Tribeca 2022 Review: THE LOST WEEKEND: A LOVE STORY, Biography as a Footnote in Rock History
Directed by Eve Brandstein, Stuart Samuels, and Richard Kaufman, the documentary revisits an episode from rock 'n' roll history that came to be known as the Lost Weekend.
Documentary productions and non-fiction stories proliferate on the festival circuit. One of the prevailing current trends is a documentary stitched together from found-footage material.
More importantly, the found footage docu-films tend to shine a light on forgotten chapters in history or to offer a behind-the-scenes peek. Nadia Szold revived Larry Flynt's liberty crusade in Larry Flynt for President and Ed Perkins recreated the rise and tragic death of Lady Diana in The Princess.
The collective of Eve Brandstein, Stuart Samuels, and Richard Kaufman employs found footage to reconstruct an episode from the rock'n' roll history that came to be known as the "Lost Weekend". The Lost Weekend: A Love Story is a documentary revolving around the period when John Lennon and Yoko Ono separated between 1973 and 1974. Lennon relocated to Los Angeles and went on to have an affair with their 22-year-old assistant, May Pang.
However, Eve Brandstein, Stuart Samuels, and Richard Kaufman's dig at the found footage form haa three major differences when compared to Larry Flynt for President and The Princess. The Lost Weekend: A Love Story is not a puritanical found footage collection, but a hybrid documentary, since two of the protagonists are alive and one is telling the tale.
May Pang is not only in the middle of the Lennon and Ono relationship, she is the film's narrator, providing an explanatory voice-over to the found materials. Her life story bookends The Lost Weekend: A Love Story as she talks about her upbringing in Spanish Harlem as a second-gen Chinese-American and the serendipity of becoming a personal assistant to the artistic power couple.
Pang's story is not untold; it has been divulged across different media. and some snippets are even employed by Eve Brandstein, Stuart Samuels, and Richard Kaufman. Yet The Lost Weekend: A Love Story manages to offer almost a voyeuristic peek, close to warts-and-all on the romance of Lennon and Ono, and an affair Ono allegedly orchestrated.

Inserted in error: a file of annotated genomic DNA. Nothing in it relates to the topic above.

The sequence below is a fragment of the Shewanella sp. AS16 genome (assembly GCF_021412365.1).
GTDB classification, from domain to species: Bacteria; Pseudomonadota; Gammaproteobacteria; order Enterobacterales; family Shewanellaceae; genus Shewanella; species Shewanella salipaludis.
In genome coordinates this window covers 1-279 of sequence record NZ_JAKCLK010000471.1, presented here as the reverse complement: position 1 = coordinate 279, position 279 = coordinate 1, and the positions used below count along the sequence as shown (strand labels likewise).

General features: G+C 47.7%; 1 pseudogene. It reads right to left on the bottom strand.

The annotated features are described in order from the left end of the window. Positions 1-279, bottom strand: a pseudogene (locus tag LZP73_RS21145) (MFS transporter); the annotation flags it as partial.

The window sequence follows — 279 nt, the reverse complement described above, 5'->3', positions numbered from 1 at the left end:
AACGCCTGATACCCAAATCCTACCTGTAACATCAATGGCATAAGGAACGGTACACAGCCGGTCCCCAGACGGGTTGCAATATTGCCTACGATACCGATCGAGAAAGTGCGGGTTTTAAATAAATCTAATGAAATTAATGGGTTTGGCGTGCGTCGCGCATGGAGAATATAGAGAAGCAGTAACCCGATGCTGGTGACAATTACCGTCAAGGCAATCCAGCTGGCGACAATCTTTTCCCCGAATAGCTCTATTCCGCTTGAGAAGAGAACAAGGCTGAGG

Pang shares interesting tidbits that paint Lennon as a human being and not as a mythical being. Her depiction of Ono is less than flattering. By the third act, Pang discovers she had been used as a pawn in the personal power struggle of the couple, and the scathing portrayal starts making more sense in retrospect.
The directing team crafts The Lost Weekend: A Love Story into the audience-appealing form of a biographical story entangled in the big history. Nevertheless, The Lost Weekend: A Love Story is May Pang's story. It's her life and her take on the star couple, and the film respects it and gives her agency.
Yet the bile against Yoko Ono and her casting as the (apparent) antagonist taints the film a bit. Some moments come close to character assassination, and Eve Brandstein, Stuart Samuels, and Richard Kaufman decided to sample in Yoko Ono's cringe-worthy interview she did with herself. Yoko Ono's underlying thread feels a bit distracting, even if it's the only source of tension in the storytelling besides John Lennon´s alcoholic rage.
The film telegraphs May Pang's personal opinion on her rival in love and has every right to do so. Yet this kind of demonization has close to what Sinéad O´Connor warns against in the documentary Nothing Compares that also played at Tribeca. The redemption comes in the last act when May Pang's life story transcends the boundaries of the marital experimentation that was going on between Ono and Lennon.
Pang acknowledges the warm relationship with Lennon's first wife Cynthia and their son Julian, a moment that manages to partially wash out the bitter aftertaste without becoming a gratuitous schmaltz enhancer. The Lost Weekend: A Love Story offers a trove of behind-the-scene rock and roll trivia, and exploits of the artist, with Alice Cooper chiming in.
The large majority of the documentary is based on historic materials and found footage. Eve Brandstein, Stuart Samuels, and Richard Kaufman occasionally employ the talking head segment to anchor the docu-pic in current times, allowing a glimpse into how the Lost Weekend episode impacted May Pang's life.